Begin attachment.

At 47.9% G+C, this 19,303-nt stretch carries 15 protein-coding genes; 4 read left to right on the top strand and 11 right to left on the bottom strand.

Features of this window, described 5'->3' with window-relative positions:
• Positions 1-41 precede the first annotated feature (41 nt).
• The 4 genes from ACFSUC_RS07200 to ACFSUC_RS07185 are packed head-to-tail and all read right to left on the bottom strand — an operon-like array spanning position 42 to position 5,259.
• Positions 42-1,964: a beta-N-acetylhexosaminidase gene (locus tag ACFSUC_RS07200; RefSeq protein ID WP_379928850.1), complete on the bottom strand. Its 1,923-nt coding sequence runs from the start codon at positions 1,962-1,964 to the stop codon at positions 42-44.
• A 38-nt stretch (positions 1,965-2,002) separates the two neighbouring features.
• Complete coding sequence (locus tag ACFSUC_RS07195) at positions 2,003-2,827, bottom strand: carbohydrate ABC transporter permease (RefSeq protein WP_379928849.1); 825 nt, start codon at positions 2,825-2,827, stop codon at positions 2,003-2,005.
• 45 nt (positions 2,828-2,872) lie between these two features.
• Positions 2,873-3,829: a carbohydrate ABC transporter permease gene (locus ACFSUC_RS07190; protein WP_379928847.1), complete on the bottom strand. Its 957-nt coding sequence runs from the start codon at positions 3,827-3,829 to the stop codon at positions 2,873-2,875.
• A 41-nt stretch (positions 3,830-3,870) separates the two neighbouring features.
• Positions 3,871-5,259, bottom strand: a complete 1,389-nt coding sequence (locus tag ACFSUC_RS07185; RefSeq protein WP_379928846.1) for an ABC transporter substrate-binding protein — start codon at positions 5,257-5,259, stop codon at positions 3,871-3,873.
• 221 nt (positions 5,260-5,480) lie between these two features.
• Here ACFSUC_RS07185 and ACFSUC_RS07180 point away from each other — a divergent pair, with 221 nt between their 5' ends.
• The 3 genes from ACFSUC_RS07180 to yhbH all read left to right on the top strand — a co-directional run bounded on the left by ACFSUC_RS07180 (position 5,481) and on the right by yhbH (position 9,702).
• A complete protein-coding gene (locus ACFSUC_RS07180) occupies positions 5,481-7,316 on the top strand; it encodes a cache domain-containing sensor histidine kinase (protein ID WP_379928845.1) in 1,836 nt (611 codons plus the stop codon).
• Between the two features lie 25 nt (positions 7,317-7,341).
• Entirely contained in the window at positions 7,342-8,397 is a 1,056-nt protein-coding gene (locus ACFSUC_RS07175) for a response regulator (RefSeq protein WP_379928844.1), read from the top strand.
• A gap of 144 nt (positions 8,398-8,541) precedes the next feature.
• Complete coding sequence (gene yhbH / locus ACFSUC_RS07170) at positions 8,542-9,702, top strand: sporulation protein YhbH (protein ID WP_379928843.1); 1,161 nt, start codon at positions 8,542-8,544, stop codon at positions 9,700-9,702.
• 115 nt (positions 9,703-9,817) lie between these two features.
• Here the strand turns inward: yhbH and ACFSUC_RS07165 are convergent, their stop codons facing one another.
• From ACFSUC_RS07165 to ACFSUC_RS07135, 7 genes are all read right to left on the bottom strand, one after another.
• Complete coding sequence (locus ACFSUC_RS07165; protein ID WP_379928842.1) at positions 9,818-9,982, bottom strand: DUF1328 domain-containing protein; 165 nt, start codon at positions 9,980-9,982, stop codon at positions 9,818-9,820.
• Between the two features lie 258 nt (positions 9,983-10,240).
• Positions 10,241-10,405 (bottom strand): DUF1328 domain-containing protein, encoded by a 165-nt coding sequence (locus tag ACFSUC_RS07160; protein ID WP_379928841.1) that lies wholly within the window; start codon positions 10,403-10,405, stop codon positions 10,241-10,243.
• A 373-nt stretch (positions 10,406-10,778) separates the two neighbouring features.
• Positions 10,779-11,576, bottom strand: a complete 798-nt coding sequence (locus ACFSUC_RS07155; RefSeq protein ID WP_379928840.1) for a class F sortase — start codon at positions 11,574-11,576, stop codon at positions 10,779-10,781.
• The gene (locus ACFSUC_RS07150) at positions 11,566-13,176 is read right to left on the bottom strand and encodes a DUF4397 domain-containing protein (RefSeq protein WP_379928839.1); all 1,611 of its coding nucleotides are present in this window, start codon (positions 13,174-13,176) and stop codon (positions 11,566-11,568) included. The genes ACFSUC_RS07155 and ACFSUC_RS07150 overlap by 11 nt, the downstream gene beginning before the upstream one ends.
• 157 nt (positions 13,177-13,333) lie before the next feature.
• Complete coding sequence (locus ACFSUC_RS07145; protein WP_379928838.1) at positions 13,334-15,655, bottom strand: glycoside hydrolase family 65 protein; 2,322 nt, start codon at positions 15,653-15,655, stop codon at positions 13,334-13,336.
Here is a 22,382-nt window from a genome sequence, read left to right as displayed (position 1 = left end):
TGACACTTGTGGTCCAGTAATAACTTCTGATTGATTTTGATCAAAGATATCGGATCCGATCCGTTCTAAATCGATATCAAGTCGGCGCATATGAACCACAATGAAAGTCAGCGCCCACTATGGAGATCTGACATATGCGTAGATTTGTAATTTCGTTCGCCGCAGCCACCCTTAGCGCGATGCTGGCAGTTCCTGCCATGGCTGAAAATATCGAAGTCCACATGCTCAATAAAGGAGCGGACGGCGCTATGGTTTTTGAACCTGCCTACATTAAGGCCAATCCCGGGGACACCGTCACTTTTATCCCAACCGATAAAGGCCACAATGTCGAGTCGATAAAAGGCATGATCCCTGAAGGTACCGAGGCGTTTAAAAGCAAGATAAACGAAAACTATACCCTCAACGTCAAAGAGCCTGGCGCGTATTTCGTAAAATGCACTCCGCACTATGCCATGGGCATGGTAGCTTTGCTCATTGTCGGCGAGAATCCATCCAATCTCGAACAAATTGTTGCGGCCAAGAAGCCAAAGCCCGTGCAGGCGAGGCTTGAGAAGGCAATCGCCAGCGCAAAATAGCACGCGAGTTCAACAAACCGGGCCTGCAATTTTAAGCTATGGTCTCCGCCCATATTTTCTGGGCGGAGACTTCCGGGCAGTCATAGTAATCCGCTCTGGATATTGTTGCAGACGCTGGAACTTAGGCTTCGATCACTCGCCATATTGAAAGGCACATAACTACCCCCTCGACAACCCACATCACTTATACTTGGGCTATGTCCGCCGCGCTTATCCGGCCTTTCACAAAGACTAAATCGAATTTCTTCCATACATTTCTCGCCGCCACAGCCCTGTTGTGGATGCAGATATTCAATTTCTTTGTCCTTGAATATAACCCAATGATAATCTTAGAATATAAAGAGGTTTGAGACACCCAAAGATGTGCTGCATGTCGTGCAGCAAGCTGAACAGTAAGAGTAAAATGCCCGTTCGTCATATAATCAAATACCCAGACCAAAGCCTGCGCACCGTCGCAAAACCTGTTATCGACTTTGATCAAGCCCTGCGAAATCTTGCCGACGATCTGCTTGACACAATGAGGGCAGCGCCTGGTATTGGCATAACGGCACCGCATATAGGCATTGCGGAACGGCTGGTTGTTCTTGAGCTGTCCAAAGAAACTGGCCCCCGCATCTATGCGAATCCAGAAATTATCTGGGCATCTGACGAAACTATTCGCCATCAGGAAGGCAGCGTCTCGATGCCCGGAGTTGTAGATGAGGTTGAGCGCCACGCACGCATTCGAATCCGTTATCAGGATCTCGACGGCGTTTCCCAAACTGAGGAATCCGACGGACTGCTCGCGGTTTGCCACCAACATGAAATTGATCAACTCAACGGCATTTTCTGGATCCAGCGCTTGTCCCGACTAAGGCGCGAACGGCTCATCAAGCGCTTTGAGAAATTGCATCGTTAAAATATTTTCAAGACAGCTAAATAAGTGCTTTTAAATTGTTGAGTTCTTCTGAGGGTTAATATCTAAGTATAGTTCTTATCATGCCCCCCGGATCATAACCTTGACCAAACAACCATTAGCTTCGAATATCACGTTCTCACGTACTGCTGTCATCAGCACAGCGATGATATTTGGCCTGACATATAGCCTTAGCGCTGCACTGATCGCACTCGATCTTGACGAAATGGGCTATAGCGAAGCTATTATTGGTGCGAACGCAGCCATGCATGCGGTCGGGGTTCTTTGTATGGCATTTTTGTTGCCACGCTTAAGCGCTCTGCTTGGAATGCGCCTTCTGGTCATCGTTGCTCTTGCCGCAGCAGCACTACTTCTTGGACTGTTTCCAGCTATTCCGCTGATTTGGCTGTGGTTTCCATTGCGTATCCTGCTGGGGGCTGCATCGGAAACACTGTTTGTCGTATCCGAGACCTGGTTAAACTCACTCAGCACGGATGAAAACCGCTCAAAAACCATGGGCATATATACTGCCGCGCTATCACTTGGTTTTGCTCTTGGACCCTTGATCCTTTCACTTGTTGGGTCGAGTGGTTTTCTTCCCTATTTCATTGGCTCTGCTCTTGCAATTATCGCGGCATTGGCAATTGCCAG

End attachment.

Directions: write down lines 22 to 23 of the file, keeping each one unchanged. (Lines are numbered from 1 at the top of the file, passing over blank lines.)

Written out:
• From ACFSUC_RS07165 to ACFSUC_RS07135, 7 genes are all read right to left on the bottom strand, one after another.
• Complete coding sequence (locus ACFSUC_RS07165; protein ID WP_379928842.1) at positions 9,818-9,982, bottom strand: DUF1328 domain-containing protein; 165 nt, start codon at positions 9,980-9,982, stop codon at positions 9,818-9,820.